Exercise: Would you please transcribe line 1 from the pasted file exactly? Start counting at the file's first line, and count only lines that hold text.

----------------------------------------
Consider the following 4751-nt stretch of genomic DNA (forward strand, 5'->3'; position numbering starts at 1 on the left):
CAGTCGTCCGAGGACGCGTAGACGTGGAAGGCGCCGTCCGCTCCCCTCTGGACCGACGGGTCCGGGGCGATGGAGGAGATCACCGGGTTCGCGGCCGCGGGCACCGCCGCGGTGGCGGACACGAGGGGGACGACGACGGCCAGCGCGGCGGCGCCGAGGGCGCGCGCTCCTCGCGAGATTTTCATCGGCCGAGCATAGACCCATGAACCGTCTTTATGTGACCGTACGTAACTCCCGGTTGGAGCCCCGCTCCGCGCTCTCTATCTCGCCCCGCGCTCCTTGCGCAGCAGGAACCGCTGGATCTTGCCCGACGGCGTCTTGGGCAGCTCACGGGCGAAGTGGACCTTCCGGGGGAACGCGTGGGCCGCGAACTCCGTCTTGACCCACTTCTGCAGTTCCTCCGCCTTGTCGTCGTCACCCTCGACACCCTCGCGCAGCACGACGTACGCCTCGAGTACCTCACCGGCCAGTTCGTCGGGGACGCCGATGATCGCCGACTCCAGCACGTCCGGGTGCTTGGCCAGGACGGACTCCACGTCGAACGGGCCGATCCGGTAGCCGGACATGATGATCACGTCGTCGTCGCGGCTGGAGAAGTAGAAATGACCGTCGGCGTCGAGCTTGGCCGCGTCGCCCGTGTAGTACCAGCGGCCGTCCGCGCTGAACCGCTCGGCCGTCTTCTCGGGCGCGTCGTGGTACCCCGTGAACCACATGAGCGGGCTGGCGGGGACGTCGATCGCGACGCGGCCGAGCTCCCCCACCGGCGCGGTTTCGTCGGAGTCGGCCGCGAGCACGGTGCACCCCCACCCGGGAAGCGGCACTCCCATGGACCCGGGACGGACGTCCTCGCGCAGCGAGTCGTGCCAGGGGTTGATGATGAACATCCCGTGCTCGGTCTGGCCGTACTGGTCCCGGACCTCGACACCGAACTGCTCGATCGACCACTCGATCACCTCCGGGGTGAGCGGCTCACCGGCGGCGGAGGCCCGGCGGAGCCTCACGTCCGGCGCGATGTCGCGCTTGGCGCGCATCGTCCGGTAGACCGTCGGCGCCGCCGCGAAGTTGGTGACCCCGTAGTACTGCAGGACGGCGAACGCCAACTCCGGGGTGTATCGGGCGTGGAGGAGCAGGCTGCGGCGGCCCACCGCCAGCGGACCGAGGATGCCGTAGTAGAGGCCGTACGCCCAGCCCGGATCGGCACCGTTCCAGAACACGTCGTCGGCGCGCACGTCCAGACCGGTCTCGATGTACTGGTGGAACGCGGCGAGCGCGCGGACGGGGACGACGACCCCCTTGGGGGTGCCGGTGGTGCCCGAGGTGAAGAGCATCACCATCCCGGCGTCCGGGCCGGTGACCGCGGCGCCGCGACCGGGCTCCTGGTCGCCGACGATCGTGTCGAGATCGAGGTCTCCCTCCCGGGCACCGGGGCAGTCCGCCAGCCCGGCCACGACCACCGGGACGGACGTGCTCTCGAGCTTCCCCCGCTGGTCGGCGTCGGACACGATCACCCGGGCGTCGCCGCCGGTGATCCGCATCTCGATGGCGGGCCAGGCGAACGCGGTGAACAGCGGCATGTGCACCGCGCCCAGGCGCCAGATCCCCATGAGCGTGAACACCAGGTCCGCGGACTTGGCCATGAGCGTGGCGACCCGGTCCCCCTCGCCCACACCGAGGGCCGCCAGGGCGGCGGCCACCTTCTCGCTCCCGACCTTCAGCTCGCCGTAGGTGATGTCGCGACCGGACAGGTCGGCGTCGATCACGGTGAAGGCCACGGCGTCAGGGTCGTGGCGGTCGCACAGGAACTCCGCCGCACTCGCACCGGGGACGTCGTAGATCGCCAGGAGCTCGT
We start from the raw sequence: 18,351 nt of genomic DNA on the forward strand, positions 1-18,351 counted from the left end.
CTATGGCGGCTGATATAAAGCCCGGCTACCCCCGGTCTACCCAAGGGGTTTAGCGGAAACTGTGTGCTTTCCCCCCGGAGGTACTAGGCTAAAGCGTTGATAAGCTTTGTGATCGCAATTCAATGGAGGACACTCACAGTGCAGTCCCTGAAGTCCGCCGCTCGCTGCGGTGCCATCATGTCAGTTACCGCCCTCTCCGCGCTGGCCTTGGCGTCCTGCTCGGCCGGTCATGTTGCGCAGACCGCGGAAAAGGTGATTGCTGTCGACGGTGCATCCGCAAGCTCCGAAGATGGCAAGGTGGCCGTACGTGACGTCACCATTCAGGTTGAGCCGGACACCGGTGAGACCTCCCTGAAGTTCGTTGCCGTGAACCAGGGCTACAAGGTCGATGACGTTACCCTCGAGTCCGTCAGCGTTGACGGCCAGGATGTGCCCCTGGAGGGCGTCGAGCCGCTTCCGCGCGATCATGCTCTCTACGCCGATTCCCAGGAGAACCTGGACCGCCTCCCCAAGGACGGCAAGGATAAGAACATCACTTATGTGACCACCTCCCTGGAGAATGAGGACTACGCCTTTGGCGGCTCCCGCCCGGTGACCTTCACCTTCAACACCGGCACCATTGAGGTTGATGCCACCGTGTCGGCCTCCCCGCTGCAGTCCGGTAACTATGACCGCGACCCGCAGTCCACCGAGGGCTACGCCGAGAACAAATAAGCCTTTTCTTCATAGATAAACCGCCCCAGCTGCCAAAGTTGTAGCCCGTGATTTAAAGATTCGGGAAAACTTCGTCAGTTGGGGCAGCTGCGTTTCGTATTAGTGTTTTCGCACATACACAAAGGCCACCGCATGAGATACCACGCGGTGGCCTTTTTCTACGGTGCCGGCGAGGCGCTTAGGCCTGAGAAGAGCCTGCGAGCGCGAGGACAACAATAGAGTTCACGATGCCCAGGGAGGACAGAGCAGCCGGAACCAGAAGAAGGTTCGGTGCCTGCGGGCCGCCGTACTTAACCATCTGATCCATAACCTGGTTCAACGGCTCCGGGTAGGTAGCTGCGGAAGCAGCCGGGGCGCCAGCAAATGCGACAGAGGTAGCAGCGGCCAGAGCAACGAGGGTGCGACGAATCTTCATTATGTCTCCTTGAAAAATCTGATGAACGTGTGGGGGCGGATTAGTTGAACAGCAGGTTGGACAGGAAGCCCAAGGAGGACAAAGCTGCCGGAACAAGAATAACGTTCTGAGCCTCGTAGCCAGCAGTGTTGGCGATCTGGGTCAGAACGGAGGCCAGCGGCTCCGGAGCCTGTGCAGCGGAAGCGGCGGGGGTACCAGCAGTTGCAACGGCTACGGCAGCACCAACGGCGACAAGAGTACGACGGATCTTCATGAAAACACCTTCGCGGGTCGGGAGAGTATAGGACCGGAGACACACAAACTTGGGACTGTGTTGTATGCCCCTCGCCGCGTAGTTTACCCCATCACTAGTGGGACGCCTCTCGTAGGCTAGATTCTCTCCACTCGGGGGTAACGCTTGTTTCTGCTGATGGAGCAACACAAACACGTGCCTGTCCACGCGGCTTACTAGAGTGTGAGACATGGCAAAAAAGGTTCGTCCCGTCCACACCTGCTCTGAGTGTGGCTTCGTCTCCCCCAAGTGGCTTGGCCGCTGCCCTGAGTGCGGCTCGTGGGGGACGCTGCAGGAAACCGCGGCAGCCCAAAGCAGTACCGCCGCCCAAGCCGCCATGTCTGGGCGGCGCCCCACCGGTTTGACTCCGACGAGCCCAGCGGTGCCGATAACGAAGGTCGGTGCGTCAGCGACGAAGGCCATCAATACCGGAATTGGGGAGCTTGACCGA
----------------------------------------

Consider the following 4751-nt stretch of genomic DNA (forward strand, 5'->3'; position numbering starts at 1 on the left):